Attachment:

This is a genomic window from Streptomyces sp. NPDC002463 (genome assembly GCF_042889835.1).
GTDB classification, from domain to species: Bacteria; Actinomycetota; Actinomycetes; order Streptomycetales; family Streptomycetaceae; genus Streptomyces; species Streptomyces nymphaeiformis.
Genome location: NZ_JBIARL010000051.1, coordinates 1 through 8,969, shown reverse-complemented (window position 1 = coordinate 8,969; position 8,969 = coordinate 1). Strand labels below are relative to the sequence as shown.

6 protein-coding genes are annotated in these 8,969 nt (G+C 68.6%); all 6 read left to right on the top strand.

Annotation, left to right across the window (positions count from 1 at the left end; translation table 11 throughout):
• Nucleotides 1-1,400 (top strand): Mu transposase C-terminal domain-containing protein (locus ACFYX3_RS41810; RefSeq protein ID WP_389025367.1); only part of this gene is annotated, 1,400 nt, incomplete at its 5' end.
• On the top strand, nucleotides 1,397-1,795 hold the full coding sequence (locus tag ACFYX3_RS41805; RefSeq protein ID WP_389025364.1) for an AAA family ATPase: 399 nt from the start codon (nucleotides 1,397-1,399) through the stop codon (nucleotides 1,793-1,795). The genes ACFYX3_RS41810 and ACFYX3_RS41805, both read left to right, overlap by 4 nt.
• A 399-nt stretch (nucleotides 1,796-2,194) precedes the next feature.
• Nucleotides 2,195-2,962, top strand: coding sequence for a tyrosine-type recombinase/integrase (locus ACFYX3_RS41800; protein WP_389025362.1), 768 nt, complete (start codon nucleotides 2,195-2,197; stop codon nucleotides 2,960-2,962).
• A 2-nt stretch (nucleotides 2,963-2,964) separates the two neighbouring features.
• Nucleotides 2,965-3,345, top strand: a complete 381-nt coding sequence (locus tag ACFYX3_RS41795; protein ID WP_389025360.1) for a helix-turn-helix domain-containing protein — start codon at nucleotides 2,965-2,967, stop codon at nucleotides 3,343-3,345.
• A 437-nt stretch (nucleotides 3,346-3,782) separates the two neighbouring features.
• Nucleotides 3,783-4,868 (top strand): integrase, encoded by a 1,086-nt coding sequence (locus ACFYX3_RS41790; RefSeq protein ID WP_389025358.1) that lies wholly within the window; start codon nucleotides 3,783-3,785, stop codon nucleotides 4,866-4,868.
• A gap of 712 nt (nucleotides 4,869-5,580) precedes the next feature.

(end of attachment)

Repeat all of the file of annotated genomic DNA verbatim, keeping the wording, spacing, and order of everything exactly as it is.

This is a genomic window from Streptomyces sp. NPDC002463 (genome assembly GCF_042889835.1).
GTDB classification, from domain to species: Bacteria; Actinomycetota; Actinomycetes; order Streptomycetales; family Streptomycetaceae; genus Streptomyces; species Streptomyces nymphaeiformis.
Genome location: NZ_JBIARL010000051.1, coordinates 1 through 8,969, shown reverse-complemented (window position 1 = coordinate 8,969; position 8,969 = coordinate 1). Strand labels below are relative to the sequence as shown.

6 protein-coding genes are annotated in these 8,969 nt (G+C 68.6%); all 6 read left to right on the top strand.

Annotation, left to right across the window (positions count from 1 at the left end; translation table 11 throughout):
• Nucleotides 1-1,400 (top strand): Mu transposase C-terminal domain-containing protein (locus ACFYX3_RS41810; RefSeq protein ID WP_389025367.1); only part of this gene is annotated, 1,400 nt, incomplete at its 5' end.
• On the top strand, nucleotides 1,397-1,795 hold the full coding sequence (locus tag ACFYX3_RS41805; RefSeq protein ID WP_389025364.1) for an AAA family ATPase: 399 nt from the start codon (nucleotides 1,397-1,399) through the stop codon (nucleotides 1,793-1,795). The genes ACFYX3_RS41810 and ACFYX3_RS41805, both read left to right, overlap by 4 nt.
• A 399-nt stretch (nucleotides 1,796-2,194) precedes the next feature.
• Nucleotides 2,195-2,962, top strand: coding sequence for a tyrosine-type recombinase/integrase (locus ACFYX3_RS41800; protein WP_389025362.1), 768 nt, complete (start codon nucleotides 2,195-2,197; stop codon nucleotides 2,960-2,962).
• A 2-nt stretch (nucleotides 2,963-2,964) separates the two neighbouring features.
• Nucleotides 2,965-3,345, top strand: a complete 381-nt coding sequence (locus tag ACFYX3_RS41795; protein ID WP_389025360.1) for a helix-turn-helix domain-containing protein — start codon at nucleotides 2,965-2,967, stop codon at nucleotides 3,343-3,345.
• A 437-nt stretch (nucleotides 3,346-3,782) separates the two neighbouring features.
• Nucleotides 3,783-4,868 (top strand): integrase, encoded by a 1,086-nt coding sequence (locus ACFYX3_RS41790; RefSeq protein ID WP_389025358.1) that lies wholly within the window; start codon nucleotides 3,783-3,785, stop codon nucleotides 4,866-4,868.
• A gap of 712 nt (nucleotides 4,869-5,580) precedes the next feature.